When the city purchased the house at 904 N. Buckeye St. in May 2017, officials thought they were getting a rundown property without much value. The plan was to simply tear down and clear the lot.
Fast forward to today, and that same house has now been permanently memorialized with a new historical marker deeming it one of the oldest – and most unique – houses in Kokomo.
And it’s no longer a rundown bungalow. It’s now almost fully restored back to its original condition when it was built nearly 170 years ago.
City officials helped unveil the new sign on Tuesday describing how the structure was built in the early 1850s as a tiny, one-room shack placed on a foundation of loose stone.
The house was most likely built by the railroad as a temporary lodging for workers who were constructing the first rail line through Kokomo.
By 1860, additional rooms had been added to the shack, which was then sold as a family home. At the time, the property was located on the northern outskirts of Kokomo, which was a swampy backwoods town with less than 1,000 residents.
So how did one of the oldest structures in the city go from a condemned property ready for demolition to a now celebrated historical site?
It came down to a bit of dumb luck.
Mayor Greg Goodnight said the city had purchased the house for the sole reason of vacating that portion of Buckeye Street in order to convert the road into a section of the Industrial Heritage Trail.
He said at the closing of the sale of the house, street crews were lined up to start tearing down the structure the next day.
Then the former owner made an offhand comment.
“He said ‘This house has done me pretty well considering it was built before 1900,’” Goodnight said. “ … The house was hidden by vinyl and aluminum siding. It looked like a normal house. You couldn’t tell anything about the period it was built.”
So Goodnight asked the street department to slowly peel back the siding to see what lie underneath. What they saw was old wooden planks that looked like nothing from which a newer house would be made.
The discovery was enough for the city to call Howard County Historian Jon Russell to the scene for an expert opinion. And Russell’s opinion was that the structure was old. Really old.
Now, after years of research, that opinion has been confirmed.
A major clue is the fact that the structure sits right beside the city’s first railroad, which ran from Indianapolis to Peru and was the first line built in northern Indiana. Documents indicate the first train ran on the line sometime in January 1853.
Russell said the house is the kind of structure the railroad company would have built to house construction crews. Old maps show when the house was first constructed, it was a tiny, one-room lodging with a wood-burning stove, and it was built cheap.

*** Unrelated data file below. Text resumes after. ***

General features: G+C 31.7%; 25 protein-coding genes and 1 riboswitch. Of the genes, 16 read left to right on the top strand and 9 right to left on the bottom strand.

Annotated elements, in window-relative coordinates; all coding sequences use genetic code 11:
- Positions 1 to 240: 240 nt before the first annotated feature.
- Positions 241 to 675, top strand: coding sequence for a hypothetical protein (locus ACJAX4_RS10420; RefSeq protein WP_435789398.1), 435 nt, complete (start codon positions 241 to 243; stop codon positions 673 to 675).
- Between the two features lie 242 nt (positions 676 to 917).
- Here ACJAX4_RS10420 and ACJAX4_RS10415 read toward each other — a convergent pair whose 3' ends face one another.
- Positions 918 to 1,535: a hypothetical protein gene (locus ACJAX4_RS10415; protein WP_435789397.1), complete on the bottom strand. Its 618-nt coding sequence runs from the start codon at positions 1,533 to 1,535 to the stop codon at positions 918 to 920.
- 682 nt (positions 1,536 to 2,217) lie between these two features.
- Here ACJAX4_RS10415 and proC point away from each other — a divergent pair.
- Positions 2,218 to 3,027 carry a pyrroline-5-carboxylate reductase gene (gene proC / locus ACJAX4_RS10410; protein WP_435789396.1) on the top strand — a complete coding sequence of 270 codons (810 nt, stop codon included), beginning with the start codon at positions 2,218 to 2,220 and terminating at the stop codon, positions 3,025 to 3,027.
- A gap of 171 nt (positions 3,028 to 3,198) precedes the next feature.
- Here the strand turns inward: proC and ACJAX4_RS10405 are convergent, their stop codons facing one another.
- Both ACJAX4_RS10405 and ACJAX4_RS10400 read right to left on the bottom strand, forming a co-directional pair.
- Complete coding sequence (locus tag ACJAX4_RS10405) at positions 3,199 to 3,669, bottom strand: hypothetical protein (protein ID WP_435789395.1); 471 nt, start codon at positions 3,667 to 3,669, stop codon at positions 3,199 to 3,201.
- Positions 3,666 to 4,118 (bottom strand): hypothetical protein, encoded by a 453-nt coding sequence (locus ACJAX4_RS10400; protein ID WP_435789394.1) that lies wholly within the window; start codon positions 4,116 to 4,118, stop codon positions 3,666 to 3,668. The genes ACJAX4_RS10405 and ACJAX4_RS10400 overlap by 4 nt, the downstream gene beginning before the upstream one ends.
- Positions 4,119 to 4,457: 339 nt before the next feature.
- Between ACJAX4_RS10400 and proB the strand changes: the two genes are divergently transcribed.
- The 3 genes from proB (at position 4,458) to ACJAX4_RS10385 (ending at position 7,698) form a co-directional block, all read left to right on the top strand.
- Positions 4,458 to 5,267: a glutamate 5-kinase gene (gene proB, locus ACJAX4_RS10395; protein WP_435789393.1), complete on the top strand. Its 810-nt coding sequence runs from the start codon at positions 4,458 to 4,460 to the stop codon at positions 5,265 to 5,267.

He thinks it likely also served as the city’s first train station before a new one was built a few years later down the track, and could have served as the lodgings and work room for the railroad regent.
Now, Russell, whose background includes preserving and restoring historic landmarks, has spent the last two years renovating and restoring the house back to its railroad roots.
The restoration of the outside of the structure is now nearly complete after he and his crews have spent hundreds of hours on the project. The front and north sides of the house now expose the original siding that was put on nearly 170 years ago. Historically accurate doors and windows are in place.
But maybe the most stunning feature is the all-wood shingling that now lines the roof and replicates the kind of covering it would have had when it was built.
That shingling was paid for through a $5,000 grant from the Efroymson Family Fund, which was created in part to encourage historic preservation.
Mark Dollase, vice president of preservation services at Indiana Landmarks, helped secure that grant. He said the kind of work being done on the former railroad house is the kind of project he loves best.
“This house is a survivor. It’s still there and still standing,” he said. “I love when historic properties that maybe people didn’t think twice about are discovered and found to be significant is some way that people had missed before.”
But with the new marker in place, no one can miss the historic significance of the house ever again.
Russell said the home should be fully restored in the next few months. A future use of the property has yet to be determined, but he’s hoping the structure will end up housing some kind of museum detailing the city’s unique railroad history.
But, Dollase said, whatever it ends being used for, the ultimate goal has already been achieved –preserving a one-of-a-kind building in Kokomo that provides insight into the city’s early history.
“It may not be a grand mansion,” he said. “It’s a much more modest structure, but that doesn’t mean it’s any less important in the history of Kokomo and the state.”